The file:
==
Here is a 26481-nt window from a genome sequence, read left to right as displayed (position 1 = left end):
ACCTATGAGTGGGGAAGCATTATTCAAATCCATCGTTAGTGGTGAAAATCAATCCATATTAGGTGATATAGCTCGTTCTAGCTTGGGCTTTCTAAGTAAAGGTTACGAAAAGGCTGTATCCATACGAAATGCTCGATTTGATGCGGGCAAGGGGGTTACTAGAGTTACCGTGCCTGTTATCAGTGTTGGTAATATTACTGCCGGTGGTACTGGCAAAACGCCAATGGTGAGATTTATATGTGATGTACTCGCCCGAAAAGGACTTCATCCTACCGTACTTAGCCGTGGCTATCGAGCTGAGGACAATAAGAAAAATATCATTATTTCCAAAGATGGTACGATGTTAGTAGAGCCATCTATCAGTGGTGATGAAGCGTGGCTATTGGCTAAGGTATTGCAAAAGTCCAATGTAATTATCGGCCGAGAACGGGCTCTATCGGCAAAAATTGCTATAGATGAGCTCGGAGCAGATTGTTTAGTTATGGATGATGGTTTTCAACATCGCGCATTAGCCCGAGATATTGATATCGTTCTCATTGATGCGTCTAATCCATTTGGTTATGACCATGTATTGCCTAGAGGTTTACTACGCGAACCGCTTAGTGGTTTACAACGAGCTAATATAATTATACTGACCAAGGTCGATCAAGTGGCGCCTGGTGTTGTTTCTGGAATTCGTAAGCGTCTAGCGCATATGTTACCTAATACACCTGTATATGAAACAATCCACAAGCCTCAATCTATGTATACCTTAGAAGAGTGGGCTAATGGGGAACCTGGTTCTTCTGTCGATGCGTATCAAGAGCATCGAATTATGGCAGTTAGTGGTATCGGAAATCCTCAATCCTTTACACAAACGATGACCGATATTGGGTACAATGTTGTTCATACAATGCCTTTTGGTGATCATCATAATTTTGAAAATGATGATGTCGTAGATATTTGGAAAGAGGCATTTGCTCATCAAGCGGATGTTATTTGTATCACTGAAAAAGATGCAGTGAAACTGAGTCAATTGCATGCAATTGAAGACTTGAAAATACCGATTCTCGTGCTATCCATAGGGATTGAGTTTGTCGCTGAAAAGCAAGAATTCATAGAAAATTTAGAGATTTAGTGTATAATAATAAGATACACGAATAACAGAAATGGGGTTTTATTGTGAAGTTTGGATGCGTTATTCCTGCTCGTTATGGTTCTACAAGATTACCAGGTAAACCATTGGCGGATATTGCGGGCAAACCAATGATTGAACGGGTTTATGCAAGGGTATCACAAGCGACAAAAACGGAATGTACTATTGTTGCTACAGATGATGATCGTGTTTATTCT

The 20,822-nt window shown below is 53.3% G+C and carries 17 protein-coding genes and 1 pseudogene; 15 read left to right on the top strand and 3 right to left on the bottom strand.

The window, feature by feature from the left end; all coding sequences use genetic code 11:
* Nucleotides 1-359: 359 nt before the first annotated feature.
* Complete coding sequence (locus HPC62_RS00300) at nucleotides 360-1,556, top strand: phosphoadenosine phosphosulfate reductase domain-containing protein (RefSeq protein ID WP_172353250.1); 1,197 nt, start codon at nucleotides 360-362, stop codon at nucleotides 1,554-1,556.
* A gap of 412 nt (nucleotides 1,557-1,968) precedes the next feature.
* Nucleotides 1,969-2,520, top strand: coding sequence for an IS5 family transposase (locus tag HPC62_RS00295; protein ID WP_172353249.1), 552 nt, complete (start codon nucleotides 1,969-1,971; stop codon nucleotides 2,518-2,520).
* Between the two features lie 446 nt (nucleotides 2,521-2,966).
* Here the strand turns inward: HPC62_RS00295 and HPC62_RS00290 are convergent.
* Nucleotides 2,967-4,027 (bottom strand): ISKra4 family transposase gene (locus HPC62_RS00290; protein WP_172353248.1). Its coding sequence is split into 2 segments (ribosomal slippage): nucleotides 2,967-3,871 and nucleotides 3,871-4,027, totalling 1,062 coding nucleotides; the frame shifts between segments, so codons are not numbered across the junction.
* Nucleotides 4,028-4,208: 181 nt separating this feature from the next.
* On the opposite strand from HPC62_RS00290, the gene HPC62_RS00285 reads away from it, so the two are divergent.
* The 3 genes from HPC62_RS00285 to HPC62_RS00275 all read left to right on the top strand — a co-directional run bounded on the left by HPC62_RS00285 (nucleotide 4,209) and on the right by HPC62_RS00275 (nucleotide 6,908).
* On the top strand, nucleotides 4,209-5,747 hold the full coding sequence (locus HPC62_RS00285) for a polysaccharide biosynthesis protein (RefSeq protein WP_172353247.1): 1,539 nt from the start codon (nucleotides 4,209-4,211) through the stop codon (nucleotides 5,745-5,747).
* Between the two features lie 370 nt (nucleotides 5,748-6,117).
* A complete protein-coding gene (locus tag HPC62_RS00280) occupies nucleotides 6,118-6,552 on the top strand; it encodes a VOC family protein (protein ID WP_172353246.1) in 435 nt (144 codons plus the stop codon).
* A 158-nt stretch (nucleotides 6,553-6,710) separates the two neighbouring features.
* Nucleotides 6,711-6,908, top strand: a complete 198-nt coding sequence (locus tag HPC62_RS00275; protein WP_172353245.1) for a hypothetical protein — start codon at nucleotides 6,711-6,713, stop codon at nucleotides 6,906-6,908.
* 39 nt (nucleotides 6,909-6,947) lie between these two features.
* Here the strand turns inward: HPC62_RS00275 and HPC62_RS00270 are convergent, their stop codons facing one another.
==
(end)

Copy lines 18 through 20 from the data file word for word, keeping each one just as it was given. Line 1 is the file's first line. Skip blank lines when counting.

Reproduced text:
* A 158-nt stretch (nucleotides 6,553-6,710) separates the two neighbouring features.
* Nucleotides 6,711-6,908, top strand: a complete 198-nt coding sequence (locus tag HPC62_RS00275; protein WP_172353245.1) for a hypothetical protein — start codon at nucleotides 6,711-6,713, stop codon at nucleotides 6,906-6,908.
* 39 nt (nucleotides 6,909-6,947) lie between these two features.